In the Middle East in Bible times, greasing a person’s head with oil was a sign of favor toward him or an act of hospitality toward a guest. Generally, the oil used was olive oil with perfume added to it. The Hebrews also poured oil on a person’s head, or anointed him, when he was officially appointed to a special position of authority. Aaron, for example, was anointed upon being appointed to serve as high priest. (Leviticus 8:12) In the case of King David, “Samuel took the horn of oil and anointed him . . . , and the spirit of Jehovah began to be operative upon David from that day forward.”—1 Samuel 16:13.
In the Hebrew language, the term used for such anointing is ma‧shach′, from which the word ma‧shi′ach, or Messiah, is derived. The corresponding Greek word is khri′o, from which comes khri‧stos′, or Christ. Thus, Aaron and David each can be referred to as a messiah, or an anointed one. Moses too is called a christ, or an anointed one, in the sense that God appointed him to serve as His representative.—Hebrews 11:24-26.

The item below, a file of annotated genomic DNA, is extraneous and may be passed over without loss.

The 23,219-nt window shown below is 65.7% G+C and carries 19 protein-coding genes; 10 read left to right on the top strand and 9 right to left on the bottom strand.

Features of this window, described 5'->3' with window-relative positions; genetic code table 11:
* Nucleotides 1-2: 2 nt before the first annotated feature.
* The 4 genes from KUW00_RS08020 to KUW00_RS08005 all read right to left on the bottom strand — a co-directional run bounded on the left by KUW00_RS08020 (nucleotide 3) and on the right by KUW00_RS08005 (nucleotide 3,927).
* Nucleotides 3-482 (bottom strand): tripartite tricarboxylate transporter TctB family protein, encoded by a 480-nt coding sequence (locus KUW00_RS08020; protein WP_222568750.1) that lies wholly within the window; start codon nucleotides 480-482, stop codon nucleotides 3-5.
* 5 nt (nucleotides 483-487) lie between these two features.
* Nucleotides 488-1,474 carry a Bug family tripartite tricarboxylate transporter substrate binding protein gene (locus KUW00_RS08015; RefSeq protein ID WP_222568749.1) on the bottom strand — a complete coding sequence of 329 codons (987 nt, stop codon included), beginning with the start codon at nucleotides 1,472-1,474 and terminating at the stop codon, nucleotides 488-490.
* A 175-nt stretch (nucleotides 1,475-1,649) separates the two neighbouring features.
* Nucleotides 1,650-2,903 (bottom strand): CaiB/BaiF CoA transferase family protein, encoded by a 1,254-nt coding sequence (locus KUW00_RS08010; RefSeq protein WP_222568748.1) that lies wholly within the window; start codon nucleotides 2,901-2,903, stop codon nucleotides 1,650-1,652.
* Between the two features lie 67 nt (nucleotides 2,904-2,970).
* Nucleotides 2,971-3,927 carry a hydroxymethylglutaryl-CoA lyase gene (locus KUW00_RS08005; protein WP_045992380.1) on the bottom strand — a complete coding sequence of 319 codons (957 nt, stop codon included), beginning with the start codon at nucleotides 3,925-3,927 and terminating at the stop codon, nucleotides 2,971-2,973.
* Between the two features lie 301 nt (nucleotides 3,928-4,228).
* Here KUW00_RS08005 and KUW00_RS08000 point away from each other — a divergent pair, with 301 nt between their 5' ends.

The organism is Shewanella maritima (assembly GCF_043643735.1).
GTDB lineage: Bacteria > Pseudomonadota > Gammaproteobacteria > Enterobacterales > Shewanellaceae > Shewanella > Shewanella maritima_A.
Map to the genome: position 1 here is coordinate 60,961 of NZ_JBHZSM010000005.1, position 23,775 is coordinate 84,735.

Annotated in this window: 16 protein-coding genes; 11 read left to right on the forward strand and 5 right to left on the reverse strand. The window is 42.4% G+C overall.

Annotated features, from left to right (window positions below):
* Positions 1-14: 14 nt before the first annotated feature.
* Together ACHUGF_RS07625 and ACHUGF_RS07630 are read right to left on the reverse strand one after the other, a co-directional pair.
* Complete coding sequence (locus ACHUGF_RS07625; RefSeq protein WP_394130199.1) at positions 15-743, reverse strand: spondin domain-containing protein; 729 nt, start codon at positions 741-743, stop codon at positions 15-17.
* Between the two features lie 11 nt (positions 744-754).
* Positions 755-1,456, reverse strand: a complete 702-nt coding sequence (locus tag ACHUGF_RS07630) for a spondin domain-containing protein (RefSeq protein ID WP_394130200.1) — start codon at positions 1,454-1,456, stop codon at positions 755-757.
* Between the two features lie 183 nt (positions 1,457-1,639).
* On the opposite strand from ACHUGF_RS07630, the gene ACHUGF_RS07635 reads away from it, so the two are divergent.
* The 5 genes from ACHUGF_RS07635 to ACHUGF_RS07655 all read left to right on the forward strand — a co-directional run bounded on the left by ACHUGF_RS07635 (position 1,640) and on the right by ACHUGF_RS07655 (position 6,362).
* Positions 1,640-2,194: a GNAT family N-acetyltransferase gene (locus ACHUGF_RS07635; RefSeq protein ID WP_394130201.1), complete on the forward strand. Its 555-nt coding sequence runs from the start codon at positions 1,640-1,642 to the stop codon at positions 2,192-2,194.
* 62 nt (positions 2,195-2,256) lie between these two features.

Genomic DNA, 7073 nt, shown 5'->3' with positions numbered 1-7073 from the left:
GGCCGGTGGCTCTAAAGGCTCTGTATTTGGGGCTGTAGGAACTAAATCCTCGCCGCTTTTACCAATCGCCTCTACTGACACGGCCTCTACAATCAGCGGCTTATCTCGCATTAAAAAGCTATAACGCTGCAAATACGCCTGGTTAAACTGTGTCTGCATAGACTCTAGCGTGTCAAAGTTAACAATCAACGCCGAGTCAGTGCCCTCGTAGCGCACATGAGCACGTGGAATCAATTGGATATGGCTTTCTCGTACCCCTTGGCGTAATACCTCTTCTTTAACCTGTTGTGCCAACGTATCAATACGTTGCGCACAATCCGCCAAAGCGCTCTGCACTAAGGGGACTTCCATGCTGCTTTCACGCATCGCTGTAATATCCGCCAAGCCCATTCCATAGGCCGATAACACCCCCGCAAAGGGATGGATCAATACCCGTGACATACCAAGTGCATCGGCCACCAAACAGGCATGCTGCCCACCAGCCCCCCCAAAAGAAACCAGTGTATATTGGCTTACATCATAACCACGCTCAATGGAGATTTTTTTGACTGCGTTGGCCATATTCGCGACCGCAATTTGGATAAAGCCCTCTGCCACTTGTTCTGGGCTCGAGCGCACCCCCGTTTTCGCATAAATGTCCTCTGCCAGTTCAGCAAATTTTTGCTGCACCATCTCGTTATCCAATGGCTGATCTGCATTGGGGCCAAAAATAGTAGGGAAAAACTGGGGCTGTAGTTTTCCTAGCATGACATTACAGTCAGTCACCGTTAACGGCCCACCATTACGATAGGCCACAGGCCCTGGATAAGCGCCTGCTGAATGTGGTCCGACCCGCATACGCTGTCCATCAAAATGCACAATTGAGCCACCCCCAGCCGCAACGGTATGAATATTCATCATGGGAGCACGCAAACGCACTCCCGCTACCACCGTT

Jesus of Nazareth was personally appointed by God to a position of great authority. Rather than being anointed with literal oil, Jesus was anointed with God’s holy spirit. (Matthew 3:16) As Jehovah’s chosen Anointed One, Jesus is properly referred to as the Messiah, or Christ.—Luke 4:18.